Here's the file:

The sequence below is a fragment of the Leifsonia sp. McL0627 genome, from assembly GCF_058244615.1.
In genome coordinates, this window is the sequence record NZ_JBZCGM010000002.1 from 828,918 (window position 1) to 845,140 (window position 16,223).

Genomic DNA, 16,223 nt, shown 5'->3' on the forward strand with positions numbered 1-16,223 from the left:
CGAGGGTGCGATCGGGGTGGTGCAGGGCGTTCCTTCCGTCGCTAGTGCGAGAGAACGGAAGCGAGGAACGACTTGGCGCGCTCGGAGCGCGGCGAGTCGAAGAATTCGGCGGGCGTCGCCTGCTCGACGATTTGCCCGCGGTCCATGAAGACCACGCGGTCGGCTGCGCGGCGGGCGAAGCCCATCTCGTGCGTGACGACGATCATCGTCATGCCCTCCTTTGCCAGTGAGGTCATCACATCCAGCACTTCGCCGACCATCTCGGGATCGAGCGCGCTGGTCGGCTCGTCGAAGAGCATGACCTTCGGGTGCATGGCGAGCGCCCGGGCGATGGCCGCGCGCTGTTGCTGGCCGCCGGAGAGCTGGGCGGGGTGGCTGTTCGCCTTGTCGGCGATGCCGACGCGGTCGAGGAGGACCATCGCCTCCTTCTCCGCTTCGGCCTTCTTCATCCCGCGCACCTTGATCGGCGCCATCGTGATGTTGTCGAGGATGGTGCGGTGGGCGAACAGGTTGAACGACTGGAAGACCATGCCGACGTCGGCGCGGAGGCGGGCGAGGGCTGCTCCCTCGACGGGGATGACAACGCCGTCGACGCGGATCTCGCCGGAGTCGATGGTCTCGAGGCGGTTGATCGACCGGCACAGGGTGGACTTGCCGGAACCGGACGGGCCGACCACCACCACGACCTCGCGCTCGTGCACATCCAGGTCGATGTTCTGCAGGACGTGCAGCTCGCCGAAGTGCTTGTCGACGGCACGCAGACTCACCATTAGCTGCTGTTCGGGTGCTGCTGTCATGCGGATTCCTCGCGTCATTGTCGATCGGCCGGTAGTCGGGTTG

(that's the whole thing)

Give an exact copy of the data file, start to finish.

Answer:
The sequence below is a fragment of the Leifsonia sp. McL0627 genome, from assembly GCF_058244615.1.
In genome coordinates, this window is the sequence record NZ_JBZCGM010000002.1 from 828,918 (window position 1) to 845,140 (window position 16,223).

Genomic DNA, 16,223 nt, shown 5'->3' on the forward strand with positions numbered 1-16,223 from the left:
CGAGGGTGCGATCGGGGTGGTGCAGGGCGTTCCTTCCGTCGCTAGTGCGAGAGAACGGAAGCGAGGAACGACTTGGCGCGCTCGGAGCGCGGCGAGTCGAAGAATTCGGCGGGCGTCGCCTGCTCGACGATTTGCCCGCGGTCCATGAAGACCACGCGGTCGGCTGCGCGGCGGGCGAAGCCCATCTCGTGCGTGACGACGATCATCGTCATGCCCTCCTTTGCCAGTGAGGTCATCACATCCAGCACTTCGCCGACCATCTCGGGATCGAGCGCGCTGGTCGGCTCGTCGAAGAGCATGACCTTCGGGTGCATGGCGAGCGCCCGGGCGATGGCCGCGCGCTGTTGCTGGCCGCCGGAGAGCTGGGCGGGGTGGCTGTTCGCCTTGTCGGCGATGCCGACGCGGTCGAGGAGGACCATCGCCTCCTTCTCCGCTTCGGCCTTCTTCATCCCGCGCACCTTGATCGGCGCCATCGTGATGTTGTCGAGGATGGTGCGGTGGGCGAACAGGTTGAACGACTGGAAGACCATGCCGACGTCGGCGCGGAGGCGGGCGAGGGCTGCTCCCTCGACGGGGATGACAACGCCGTCGACGCGGATCTCGCCGGAGTCGATGGTCTCGAGGCGGTTGATCGACCGGCACAGGGTGGACTTGCCGGAACCGGACGGGCCGACCACCACCACGACCTCGCGCTCGTGCACATCCAGGTCGATGTTCTGCAGGACGTGCAGCTCGCCGAAGTGCTTGTCGACGGCACGCAGACTCACCATTAGCTGCTGTTCGGGTGCTGCTGTCATGCGGATTCCTCGCGTCATTGTCGATCGGCCGGTAGTCGGGTTG